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  • Writer's pictureKent Brandenburg

The Liturgical Calendar? Yes or No?

Every church that recognizes Easter and Christmas acknowledges a liturgical calendar of sorts. That at least places these two events on their calendars. How would a church justify such acknowledgment?

The primary argument against a liturgical calendar is that scripture doesn’t mention it. From that standpoint, I would argue that observance of a liturgical calendar is not an element of worship for the church. Scripture must regulate the church in all its elements of worship. So I’m saying it is not an element of worship.

All of the emphasis and subject matter of a liturgical calendar, however, is scriptural. From the Bible, we read that Jesus was conceived, was born, was tempted by Satan, was baptized, died, was buried, rose again, ascended into heaven, and is coming back. All of these are in the Bible. Teaching these aspects of Jesus’ life and work is an element of worship.

We don’t have to celebrate Jesus' birth in December or his death and resurrection in March or April. Out of a desire to acknowledge and exalt these particular features of Jesus’ life and works, true believers before the beginning of Roman Catholicism started celebrating these highlights of Jesus. That makes this calendar a circumstance for worship, provoking an orderly acknowledgment of these blessed events.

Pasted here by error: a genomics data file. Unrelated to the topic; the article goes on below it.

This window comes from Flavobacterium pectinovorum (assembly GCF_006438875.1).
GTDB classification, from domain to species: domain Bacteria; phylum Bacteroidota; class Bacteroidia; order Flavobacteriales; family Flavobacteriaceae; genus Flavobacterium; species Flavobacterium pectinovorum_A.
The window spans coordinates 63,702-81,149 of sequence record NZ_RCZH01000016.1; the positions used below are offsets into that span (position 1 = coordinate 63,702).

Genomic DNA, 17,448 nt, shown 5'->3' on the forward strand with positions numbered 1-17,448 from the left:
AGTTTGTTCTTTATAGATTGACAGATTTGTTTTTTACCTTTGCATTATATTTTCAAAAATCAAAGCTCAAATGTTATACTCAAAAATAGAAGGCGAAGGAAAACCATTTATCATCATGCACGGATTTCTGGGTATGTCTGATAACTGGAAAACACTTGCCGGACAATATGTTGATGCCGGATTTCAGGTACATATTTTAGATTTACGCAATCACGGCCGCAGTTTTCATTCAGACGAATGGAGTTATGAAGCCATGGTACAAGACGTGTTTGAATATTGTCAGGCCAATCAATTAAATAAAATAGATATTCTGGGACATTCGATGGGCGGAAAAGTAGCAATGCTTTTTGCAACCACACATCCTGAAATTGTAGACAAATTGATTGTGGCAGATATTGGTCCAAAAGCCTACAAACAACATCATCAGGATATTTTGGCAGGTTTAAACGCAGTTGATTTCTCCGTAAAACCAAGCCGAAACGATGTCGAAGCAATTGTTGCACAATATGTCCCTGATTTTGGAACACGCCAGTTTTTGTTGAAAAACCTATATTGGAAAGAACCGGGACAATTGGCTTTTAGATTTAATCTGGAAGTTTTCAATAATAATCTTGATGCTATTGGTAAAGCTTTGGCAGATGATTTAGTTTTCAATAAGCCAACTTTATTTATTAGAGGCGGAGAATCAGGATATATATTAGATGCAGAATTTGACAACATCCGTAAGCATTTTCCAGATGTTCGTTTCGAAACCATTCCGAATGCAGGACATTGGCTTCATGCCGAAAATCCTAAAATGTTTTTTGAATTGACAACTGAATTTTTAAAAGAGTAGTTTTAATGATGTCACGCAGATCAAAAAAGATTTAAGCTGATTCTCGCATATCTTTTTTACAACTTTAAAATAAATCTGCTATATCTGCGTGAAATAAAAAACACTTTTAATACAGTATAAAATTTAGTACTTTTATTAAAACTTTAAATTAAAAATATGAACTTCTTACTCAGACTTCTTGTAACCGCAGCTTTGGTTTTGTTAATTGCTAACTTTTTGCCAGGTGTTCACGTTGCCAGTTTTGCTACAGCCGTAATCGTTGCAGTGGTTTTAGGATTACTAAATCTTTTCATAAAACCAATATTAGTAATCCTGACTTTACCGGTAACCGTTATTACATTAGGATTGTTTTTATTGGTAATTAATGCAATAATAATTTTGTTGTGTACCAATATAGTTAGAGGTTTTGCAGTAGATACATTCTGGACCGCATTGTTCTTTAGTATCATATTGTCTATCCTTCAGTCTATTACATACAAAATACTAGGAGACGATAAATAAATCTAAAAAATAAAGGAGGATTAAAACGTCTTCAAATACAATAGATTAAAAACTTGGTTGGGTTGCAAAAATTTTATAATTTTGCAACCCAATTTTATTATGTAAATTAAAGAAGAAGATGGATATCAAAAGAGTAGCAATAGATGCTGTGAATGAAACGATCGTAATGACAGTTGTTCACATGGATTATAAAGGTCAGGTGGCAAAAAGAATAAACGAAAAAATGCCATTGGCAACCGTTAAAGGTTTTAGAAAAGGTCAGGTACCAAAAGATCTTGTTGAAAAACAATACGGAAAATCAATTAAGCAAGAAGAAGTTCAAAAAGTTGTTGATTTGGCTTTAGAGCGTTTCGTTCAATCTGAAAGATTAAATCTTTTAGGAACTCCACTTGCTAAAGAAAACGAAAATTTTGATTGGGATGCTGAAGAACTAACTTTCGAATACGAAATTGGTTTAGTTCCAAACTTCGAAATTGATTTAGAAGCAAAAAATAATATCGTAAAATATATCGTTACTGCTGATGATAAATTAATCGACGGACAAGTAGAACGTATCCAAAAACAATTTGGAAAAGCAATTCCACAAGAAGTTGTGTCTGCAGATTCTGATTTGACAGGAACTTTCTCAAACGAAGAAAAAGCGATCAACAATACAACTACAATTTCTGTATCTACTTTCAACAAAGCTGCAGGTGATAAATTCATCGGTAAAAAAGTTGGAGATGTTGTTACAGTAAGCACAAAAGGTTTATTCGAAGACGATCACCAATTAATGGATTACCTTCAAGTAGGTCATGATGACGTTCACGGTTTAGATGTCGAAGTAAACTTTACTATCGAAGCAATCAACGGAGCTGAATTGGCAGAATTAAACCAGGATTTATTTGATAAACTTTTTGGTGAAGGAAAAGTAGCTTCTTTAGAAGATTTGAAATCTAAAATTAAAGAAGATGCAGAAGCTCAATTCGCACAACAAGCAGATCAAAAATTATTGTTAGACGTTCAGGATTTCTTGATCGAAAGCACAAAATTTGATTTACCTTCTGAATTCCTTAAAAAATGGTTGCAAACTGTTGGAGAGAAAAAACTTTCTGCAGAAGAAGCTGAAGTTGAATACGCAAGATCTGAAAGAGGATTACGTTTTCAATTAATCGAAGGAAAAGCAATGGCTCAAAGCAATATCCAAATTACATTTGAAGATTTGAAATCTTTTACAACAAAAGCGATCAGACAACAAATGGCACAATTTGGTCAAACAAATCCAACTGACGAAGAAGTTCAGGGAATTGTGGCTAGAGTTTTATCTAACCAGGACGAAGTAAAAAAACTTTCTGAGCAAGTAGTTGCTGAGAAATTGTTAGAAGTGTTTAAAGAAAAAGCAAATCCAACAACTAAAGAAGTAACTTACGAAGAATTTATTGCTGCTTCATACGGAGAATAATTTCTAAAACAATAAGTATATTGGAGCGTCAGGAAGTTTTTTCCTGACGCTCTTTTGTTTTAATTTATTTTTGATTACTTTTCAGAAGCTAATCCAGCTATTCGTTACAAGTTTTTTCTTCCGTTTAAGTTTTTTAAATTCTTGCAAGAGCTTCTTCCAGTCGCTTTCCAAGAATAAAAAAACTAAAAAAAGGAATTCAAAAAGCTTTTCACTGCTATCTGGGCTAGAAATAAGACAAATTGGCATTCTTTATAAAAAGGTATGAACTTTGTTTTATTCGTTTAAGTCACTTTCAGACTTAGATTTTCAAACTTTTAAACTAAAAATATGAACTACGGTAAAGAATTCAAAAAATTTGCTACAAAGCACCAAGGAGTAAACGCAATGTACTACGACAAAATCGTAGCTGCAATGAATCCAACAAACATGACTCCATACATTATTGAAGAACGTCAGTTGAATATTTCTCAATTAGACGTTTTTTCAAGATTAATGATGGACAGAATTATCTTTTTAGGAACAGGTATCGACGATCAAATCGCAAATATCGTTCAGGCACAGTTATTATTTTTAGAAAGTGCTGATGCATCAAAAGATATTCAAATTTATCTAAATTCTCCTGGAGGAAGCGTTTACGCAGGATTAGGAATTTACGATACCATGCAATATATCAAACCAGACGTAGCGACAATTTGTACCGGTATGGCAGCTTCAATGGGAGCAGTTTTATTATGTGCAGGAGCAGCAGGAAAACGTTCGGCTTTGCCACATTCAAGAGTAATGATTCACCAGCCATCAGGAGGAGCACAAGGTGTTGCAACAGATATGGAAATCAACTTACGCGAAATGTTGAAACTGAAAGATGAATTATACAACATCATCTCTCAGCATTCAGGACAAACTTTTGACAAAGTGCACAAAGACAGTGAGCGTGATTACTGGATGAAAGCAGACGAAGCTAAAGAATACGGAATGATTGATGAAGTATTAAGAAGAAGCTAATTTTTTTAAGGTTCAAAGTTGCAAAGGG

Jesus was born. God’s Word talks much about His birth and its consequences. Jesus rose again. God’s Word, again, talks much about His resurrection. The problem with any tradition of a church is it becomes mere ritual, like a vain repetition. Let’s be sure not to do that and put our hearts into the worship of Jesus.

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